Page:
Asus VivoBook S14 S432F: An Attractive Ultrabook, But Not Without Compromises

The Asus VivoBook S14 S432F is a mid-range ultrabook aimed primarily at students. It features a 14-inch IPS LCD screen in Full HD definition.


The Asus VivoBook S14 S432F is a mid-range ultrabook aimed primarily at students. As such, it does not offer all the features of a top-of-the-range ultrabook that we are more often used to seeing.

However, here we have a well-made ultrabook with a screen edge to edge, a mixed aluminum and plastic chassis, and a limited footprint: less than 2 cm thick for 1.4 kg on the scale. This Vivobook never looks “cheap” despite the use of plastic for part of the chassis.

We have tested here a grey version of the machine, but the VivoBook has the particularity of being offered in a variety of slightly bolder colours, with pink and green.


The VivoBook features an ergo-lift hinge that Asus has made its specialty. It allows the back of the keyboard to be raised when the PC is opened, improving typing comfort and cooling the machine. The keyboard is also backlit. The stroke of the keys is quite pleasant and the manufacturing seems to be of good quality (only a long-term test could ensure this): the typing is clean and the keys are not soft to the touch. My main reproach comes rather from the layout of the keys. For example, the Enter key is reduced by half in height, and the PC power key is a bit too integrated to the rest of the keyboard: it is pressed instead of the “delete” key without realizing it.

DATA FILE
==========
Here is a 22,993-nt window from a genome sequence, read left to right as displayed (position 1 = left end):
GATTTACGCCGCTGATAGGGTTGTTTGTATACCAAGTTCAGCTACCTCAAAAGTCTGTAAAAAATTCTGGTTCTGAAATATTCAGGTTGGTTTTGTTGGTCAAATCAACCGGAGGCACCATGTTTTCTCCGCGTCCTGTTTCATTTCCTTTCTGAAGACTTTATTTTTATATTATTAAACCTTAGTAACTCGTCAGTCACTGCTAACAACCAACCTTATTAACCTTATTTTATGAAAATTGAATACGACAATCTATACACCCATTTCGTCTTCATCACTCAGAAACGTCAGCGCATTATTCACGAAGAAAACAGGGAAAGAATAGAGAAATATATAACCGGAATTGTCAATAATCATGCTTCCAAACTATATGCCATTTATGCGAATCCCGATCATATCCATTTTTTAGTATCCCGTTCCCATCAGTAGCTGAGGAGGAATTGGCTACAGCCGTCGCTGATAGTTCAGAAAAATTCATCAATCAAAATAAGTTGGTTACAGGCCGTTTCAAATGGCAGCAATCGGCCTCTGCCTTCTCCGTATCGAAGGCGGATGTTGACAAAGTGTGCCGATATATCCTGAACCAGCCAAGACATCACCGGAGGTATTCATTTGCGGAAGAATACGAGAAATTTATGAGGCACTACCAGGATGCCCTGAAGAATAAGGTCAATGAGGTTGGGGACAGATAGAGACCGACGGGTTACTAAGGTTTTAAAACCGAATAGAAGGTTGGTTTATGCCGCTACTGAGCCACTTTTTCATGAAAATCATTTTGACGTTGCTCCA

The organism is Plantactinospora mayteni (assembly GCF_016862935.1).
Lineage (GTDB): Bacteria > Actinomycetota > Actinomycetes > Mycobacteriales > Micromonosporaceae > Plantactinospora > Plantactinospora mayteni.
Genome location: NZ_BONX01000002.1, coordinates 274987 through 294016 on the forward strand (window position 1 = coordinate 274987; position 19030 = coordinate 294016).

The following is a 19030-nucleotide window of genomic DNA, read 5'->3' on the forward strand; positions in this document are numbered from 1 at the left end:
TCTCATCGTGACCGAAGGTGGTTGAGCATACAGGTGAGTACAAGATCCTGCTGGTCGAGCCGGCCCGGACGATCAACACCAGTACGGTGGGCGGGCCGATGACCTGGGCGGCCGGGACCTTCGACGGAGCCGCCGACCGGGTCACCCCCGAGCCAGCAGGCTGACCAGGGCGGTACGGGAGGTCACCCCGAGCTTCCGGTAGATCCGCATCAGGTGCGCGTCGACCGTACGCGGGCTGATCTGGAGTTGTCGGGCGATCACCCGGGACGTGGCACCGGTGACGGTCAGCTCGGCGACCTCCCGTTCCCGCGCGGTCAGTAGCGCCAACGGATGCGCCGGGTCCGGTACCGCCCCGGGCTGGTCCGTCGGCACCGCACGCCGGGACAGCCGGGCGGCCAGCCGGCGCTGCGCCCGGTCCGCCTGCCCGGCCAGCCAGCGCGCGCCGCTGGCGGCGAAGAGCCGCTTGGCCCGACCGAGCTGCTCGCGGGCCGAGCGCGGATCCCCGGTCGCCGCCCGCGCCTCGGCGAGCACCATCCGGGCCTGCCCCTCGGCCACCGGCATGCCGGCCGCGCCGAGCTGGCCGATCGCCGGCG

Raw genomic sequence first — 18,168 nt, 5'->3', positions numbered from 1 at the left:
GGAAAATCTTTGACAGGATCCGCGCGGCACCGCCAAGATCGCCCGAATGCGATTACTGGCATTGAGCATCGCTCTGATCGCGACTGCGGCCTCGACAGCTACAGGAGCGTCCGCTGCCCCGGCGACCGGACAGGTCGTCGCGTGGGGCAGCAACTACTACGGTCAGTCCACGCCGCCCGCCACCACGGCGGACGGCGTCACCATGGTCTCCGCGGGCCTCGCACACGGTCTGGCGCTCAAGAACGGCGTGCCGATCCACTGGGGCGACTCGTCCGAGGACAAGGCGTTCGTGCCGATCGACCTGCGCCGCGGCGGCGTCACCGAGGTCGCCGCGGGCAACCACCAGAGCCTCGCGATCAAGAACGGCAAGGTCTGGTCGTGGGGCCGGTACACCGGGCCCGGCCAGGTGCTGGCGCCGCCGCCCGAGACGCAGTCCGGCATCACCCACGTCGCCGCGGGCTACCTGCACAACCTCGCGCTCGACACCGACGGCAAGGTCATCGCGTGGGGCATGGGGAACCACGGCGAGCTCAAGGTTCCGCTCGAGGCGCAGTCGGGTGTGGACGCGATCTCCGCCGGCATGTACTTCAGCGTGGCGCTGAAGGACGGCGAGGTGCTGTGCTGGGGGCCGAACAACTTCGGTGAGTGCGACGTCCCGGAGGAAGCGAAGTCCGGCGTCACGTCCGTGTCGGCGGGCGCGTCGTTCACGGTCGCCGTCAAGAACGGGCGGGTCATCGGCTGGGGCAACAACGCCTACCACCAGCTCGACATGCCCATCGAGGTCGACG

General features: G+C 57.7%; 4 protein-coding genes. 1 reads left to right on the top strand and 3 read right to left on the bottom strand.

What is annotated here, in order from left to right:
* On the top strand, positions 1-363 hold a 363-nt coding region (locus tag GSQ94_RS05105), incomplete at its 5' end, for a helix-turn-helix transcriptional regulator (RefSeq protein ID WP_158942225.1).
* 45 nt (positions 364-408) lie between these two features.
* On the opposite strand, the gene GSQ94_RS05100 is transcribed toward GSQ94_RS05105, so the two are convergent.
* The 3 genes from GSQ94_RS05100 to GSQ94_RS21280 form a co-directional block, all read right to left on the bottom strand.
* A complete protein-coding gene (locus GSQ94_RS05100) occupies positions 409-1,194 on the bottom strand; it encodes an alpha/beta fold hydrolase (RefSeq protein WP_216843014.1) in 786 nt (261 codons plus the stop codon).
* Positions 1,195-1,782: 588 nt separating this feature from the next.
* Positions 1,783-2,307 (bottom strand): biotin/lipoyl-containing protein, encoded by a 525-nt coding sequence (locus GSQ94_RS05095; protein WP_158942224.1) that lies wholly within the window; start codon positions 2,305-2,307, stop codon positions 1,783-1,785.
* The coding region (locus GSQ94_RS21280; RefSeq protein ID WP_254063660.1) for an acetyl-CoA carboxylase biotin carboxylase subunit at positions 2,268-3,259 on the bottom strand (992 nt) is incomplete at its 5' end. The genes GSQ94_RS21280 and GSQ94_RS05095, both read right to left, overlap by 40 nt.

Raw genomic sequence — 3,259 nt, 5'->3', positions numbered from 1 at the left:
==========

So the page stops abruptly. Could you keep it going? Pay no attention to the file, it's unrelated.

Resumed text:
Asus continues to push this idea of the ScreenPad, an IPS touchscreen that replaces the touchpad. We had already tested it on the ZenBook Pro 15 and this is an expanded version 2.0 that we’re allowed to use.

Unfortunately, the screen here is less well integrated than on the brand’s high-end devices. The touch screen is a bit too deep compared to the rest of the chassis, which turns its edges into a dust magnet. The Screenpad 2.0 is wide enough to be pleasant as a touchpad, and Asus continues to use a very finger-friendly matte coating that avoids the “smartphone screen” effect.


The Vivobook is a mid-range model, it does not have Thunderbolt 3, but it still has a USB-C 3.0 port. Asus also integrates an HDMI port, a micro SD card reader, a jack port, two USB Type-A 2.0 and one USB Type-A 3.0, the historical USB format.

Power is supplied by a proprietary charger, but Asus specifies 4 mm diameter, 19V and 2.47A (i.e. 45W) chargers; this will allow alternative chargers from other manufacturers to be found, as long as they meet these values. According to our tests, the computer cannot be charged via the USB-C port.


In its official specifications, Asus does not give much detail on the VivoBook screen. The brand simply announces a 14-inch Full HD (1920 x 1080 pixels) backlit screen with 178-degree viewing angles.

It has a TFT-LCD panel with WLED backlighting that promises a brightness of 250 cd/m2 and a contrast ratio of 1000:1.

To the naked eye, you can quickly see that the matte display of the Vivobook suffers from quite low brightness. Colors also appear quite dull, and viewing angles are average compared to an IPS display.

Measurements with our colorimetric probe confirm that this is a low-end tile on this Vivobook. The tile covers only 60% of the sRGB color space for an average deltaE of 6.62 (an average deltaE of less than 3 indicates a difference that is invisible to the naked eye). The screen brightness is 291 cd/m² at a contrast ratio of 1300:1. The colour temperature saves the picture with 6700K, which is very close to the ideal (6500K is the temperature of white sunlight).

This screen is suitable for everyday use, but don’t rely on it for professional work that would require accurate colors.